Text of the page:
- The Washington Times - Friday, February 24, 2012

Tough girls on the movie screen are no longer an alien concept, yet they rarely win awards. With the Academy Awards upon us, the List looks at the top 10 female action heroes.

  • 10. Kate Beckinsale (Underworld, 2003) — We should watch Kate Beckinsale for her porcelain beauty, but it’s hard not to enjoy her as Selene, the vampire killer, ias she hands out punishment and sends vampires back to hell. This gothfest opens with Selene in an unnamed city’s subway system, battling it out with a roving gang of werewolves.
  • 9. Pam Grier (Coffy, 1973, and Foxy Brown, 1974) — The athletic star of 1970s blaxploitation films, Pam Grier kicks serious criminal butt as a two-fisted, shotgun-toting nurse and an undercover hooker with a mean right hook, respectively, in two of her gritty revenge films, “Coffy” and “Foxy Brown.” Her other films in the 1970s included “Black Mama, White Mama,” “Sheba Baby,” “Scream Blacula Scream” and, in 1997, “Jackie Brown.”
  • 8. Milla Jovovich (Resident Evil: Apocalypse, 2004) — Miss Jovovich reprises her role as Alice in her fight with supernatural evil. As one of two survivors from the first film, Alice discovers the undead virus she previously fought has infested the fictional Raccoon City. She needs all that strength and guile as she teams up with a ragtag bunch of fellow survivors to fight off the undead and the latest tricks up Umbrella’s corporate sleeve.
  • 7. Michelle Yeoh (Crouching Tiger, Hidden Dragon, 2000) — The former Bond girl is the elegant combatant Yu Shu Lien, a classically trained Wudan fighter looking for the thief of a legendary sword in “Crouching Tiger, Hidden Dragon.” The Malaysian-born kung-fu star is well-known for performing her own stunts in the action films.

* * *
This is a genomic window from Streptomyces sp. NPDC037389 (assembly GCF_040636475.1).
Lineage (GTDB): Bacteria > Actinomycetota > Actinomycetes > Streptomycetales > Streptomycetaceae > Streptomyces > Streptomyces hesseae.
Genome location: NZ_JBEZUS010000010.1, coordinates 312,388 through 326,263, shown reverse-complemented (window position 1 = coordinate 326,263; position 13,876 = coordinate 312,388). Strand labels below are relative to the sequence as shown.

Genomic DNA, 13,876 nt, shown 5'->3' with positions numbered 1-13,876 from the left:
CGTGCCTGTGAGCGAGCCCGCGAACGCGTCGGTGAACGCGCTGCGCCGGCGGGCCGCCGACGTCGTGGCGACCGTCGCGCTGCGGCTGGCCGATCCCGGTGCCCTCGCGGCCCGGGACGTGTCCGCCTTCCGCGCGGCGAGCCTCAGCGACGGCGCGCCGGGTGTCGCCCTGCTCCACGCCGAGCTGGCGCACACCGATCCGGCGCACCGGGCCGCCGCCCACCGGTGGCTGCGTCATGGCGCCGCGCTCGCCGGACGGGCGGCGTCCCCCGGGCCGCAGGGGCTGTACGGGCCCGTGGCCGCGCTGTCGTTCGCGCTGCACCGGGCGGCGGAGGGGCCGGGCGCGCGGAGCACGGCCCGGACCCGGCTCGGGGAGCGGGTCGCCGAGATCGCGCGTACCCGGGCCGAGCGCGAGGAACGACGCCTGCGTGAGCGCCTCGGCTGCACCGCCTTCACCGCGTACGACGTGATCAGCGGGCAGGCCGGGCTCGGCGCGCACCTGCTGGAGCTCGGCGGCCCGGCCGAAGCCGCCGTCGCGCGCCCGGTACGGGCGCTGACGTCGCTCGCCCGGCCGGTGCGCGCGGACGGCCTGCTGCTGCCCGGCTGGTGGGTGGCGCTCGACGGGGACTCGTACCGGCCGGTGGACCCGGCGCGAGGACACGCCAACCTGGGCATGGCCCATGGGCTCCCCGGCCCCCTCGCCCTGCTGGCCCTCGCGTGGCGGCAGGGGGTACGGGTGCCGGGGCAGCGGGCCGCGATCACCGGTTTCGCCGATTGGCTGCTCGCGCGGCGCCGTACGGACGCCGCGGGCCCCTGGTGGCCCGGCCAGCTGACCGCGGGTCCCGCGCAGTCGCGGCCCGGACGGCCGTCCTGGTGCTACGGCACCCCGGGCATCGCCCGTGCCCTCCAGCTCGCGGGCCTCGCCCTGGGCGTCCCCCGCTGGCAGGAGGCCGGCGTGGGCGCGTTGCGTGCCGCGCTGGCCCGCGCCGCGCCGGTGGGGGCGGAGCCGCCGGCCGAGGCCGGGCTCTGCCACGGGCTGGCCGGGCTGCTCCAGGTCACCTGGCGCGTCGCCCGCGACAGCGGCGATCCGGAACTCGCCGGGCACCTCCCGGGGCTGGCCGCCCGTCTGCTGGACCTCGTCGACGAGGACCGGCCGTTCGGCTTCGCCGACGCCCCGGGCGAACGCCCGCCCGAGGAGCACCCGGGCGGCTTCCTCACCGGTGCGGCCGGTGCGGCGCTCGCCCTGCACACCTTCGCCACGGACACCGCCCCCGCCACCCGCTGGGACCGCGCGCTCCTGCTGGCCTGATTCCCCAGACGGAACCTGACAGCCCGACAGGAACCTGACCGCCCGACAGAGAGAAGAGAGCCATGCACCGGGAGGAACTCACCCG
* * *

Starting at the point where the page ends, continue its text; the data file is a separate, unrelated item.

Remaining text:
• 6. Carrie-Anne Moss (The Matrix Reloaded, 2003) — Miss Moss plays the leather-garbed Trinity, the high-kicking warrior and a member of a band of human insurgents who realize “normality” is a facade constructed for the convenience of “the Matrix,” a despotic artificial intelligence that preys on human emotion. Her balletic fight sequences are mesmerizing. She’s also pretty good on a Ducati motorcycle.
  • 5. Angelina Jolie (Lara Croft: Tomb Raider, 2001) — Miss Jolie is a throwback to vintage Jane Russell with the ability to walk, run, swagger and discharge two gigantic sidearms holstered on her thighs. She is tough and ready to fight, but she’s also feminine. She’s not pretending not to be a girl. The idea is that a woman can be strong and fight.
  • 4. Linda Hamilton (Terminator 2, Judgment Day, 1991) — Mother of the future in the “Terminator” films, Linda Hamilton is the feminized variant of the stoic male tough guy. In this second “Terminator” film, Miss Hamilton returns as a refined Sarah Connor, a demented warrior babe, muscled-up and hard-as-nails as she protects her son from an evil cyborg sent to kill him.
  • 3. Gina Carano (Haywire, 2012) — Gina Carano is the real thing. The retired mixed-martial-arts fighter is beautiful and dangerous in the spy thriller movie “Haywire.” She plays Mallory Kane, an ex-Marine with a thriving career as a mercenary intelligence operative. The part is perfect for Miss Carano  Mallory is athletic and intense and doesn’t waste words. She’s not the sort of secret agent who “wears the dress,” as she puts it. Rather, she’s the one who beats people into unconsciousness with her bare fists and the occasional well-placed roundhouse kick.
  • 2. Uma Thurman (Kill Bill, Vol. 2, 2004) — It’s hard to take your eyes off Uma Thurman as she plays a bloodthirsty assassin seeking  and getting  revenge. The beautiful and very pregnant Miss Thurman is a member of the DiVAS . She’s been gunned down on her wedding day by her ex-mates and remains comatose for four years. When she wakes, the baby she was carrying is gone, and she resolves on revenge. Rarely has a film character, male or female, fought with such unbridled ferocity. Vengeance has never tasted so sweet.
  • 1. Sigourney Weaver (Aliens,1986) — Sigourney Weaver broke the action-hero mold with her performances in the “Alien” series of films. As Ellen Ripley, she is a reluctant warrior in “Alien” but becomes an all-out fighting machine in James Cameron’s terrific 1986 sequel “Aliens.” Miss Weaver earned an Oscar nomination for the film, which was considered as a landmark in challenging the gender role in cinema.

Compiled by John Haydon
Source: Associated Press and The Washington Times